Review: The Girl on the Train

So, you’ve read the book, seen the film…now it’s time for the stage version of The Girl on the Train.

There were certainly big shoes to fill with this much loved thriller, but thankfully this latest rendition of The Girl on the Train doesn’t disappoint.

Filled with twists and turns from start to finish, this thrilling tale keeps you guessing throughout.

The show begins with an introduction into protagonist Rachel Watson’s life in a shabby kitchen cluttered with empty bottles and takeaway cartons.

The audience then discovers how she has created an idealised vision of a ‘perfect’ life – witnessed each day from her train is the catalyst for what takes place. The line between reality and fantasy becomes more blurred by her constant drinking.

All is not what it seems though as it appears the green is not always greener on the other side.

Stand out performances come from Ex- Eastender Samantha Womack, who is exceptional as Rachel.

Throughout the production, Rachel seeks escapism through the happy and in love couple she secretly watches each day. Things become more complicated though, when she finds out the woman has suddenly disappeared, she finds herself as a witness and even a suspect drawn into their world.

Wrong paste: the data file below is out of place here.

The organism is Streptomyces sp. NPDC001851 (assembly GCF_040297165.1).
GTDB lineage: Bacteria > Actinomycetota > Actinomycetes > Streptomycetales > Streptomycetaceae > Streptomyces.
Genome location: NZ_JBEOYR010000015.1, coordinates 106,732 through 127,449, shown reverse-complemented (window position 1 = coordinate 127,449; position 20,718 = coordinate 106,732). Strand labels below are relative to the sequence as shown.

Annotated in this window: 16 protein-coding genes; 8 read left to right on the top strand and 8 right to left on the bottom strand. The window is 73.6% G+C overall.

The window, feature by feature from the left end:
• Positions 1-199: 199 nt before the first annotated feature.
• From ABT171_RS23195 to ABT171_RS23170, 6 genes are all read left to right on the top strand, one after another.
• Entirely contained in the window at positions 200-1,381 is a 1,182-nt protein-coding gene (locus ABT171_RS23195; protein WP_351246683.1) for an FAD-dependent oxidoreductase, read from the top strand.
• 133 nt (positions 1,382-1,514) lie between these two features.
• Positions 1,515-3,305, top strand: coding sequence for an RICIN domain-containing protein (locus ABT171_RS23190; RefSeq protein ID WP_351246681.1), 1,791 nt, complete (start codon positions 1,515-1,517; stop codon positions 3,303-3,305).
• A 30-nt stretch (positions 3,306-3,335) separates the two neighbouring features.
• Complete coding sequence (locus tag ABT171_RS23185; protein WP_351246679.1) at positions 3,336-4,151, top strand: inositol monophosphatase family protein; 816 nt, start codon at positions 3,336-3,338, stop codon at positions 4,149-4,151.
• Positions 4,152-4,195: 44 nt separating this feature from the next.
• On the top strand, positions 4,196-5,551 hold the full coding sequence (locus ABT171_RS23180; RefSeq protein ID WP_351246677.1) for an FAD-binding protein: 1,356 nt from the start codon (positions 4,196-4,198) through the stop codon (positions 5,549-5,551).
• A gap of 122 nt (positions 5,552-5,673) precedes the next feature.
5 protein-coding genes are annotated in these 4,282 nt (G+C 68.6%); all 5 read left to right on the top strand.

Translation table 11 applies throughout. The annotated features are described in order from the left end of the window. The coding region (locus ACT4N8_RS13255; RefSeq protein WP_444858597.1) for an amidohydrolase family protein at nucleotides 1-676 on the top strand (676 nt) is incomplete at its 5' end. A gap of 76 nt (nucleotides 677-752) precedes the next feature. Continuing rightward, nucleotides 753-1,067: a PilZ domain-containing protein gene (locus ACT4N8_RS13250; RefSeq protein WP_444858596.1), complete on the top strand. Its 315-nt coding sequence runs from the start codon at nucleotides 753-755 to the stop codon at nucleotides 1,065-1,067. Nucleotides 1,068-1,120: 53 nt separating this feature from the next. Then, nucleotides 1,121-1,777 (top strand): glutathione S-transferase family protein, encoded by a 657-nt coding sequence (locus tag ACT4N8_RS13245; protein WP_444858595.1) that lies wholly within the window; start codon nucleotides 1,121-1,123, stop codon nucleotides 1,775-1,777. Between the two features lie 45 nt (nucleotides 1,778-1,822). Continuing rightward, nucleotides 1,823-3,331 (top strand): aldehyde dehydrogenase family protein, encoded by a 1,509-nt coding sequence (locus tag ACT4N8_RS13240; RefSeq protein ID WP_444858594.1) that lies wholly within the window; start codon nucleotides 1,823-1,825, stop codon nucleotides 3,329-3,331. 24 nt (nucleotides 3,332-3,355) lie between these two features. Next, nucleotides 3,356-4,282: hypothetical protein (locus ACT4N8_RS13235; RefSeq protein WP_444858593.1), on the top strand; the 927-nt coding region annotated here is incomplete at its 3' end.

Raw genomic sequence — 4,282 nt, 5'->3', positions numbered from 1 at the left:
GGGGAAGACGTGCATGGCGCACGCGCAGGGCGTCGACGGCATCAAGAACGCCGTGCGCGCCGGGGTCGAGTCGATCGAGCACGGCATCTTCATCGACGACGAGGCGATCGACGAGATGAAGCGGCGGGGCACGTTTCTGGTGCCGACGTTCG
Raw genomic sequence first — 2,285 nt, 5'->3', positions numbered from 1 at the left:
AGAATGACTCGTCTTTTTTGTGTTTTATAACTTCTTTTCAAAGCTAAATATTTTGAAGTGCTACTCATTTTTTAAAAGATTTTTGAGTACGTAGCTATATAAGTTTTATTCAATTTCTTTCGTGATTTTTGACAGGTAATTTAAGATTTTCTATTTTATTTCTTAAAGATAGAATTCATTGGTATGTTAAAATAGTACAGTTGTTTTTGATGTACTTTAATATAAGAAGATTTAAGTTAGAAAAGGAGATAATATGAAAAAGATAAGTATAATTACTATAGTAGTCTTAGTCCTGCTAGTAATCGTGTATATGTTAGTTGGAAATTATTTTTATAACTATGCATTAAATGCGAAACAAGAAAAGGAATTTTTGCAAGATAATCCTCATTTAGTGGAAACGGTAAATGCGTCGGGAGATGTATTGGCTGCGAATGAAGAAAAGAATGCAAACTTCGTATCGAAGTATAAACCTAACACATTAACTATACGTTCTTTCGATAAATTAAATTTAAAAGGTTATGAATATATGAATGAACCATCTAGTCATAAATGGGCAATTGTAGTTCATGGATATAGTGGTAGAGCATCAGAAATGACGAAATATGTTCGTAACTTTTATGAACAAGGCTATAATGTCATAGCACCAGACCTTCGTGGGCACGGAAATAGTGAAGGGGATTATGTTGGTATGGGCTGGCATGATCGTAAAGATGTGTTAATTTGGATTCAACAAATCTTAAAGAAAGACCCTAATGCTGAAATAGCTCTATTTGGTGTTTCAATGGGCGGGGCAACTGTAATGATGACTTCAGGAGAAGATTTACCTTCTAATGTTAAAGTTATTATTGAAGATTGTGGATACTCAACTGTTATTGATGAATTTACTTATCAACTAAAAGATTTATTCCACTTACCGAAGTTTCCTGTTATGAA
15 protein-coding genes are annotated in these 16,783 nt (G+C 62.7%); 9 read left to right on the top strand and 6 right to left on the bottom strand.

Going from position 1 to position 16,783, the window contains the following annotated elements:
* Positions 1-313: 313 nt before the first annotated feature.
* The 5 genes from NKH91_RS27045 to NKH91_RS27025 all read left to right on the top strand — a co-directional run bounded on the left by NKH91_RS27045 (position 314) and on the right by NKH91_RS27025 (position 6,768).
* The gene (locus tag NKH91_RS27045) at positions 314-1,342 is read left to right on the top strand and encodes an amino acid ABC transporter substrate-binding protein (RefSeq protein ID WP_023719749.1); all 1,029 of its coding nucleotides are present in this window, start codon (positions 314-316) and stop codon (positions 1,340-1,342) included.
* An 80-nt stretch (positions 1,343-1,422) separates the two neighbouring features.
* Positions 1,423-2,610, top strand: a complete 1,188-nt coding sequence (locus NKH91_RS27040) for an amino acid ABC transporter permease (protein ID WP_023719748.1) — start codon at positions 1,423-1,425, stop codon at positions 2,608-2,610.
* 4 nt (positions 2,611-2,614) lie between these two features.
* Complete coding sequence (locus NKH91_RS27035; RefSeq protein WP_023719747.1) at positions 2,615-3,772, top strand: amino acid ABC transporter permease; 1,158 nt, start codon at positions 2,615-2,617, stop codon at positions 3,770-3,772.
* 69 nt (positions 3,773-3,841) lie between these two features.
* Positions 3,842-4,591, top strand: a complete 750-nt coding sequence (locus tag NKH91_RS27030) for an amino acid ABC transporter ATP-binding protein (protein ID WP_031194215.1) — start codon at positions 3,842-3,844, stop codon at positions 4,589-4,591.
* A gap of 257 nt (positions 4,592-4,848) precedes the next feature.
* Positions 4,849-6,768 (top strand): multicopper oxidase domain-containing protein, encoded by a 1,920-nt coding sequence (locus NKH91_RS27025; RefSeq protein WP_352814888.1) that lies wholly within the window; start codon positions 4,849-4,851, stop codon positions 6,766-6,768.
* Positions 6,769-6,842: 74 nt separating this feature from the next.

Former Corrie star, Oliver Farnworth, also gives an impressive performance, along with John Dougall as DI Gaskill, Naeem Hayatt as Kamal Abdic, Adam Jackson-Smith as Tom Watson, Lowenna Melrose as Anna Watson, and Kirsty Oswald as Megan Hipwell.

The quality acting is complimented by the sets, designed by James Cotterill to reflect the dark hole that Rachel talks about in her memory as she loses her grip on her identity. So the action takes place in confined spaces, like living rooms and kitchens, a police cell, an interrogation room – only really going outdoors to the wasteland by the train tracks where the body is found.

Continue your journey with The Girl on The Train and be sure to grab a ticket!

The Girl on the Train runs until Saturday February 9.

Tickets: 02380 711811 or online at mayflower.org.uk.

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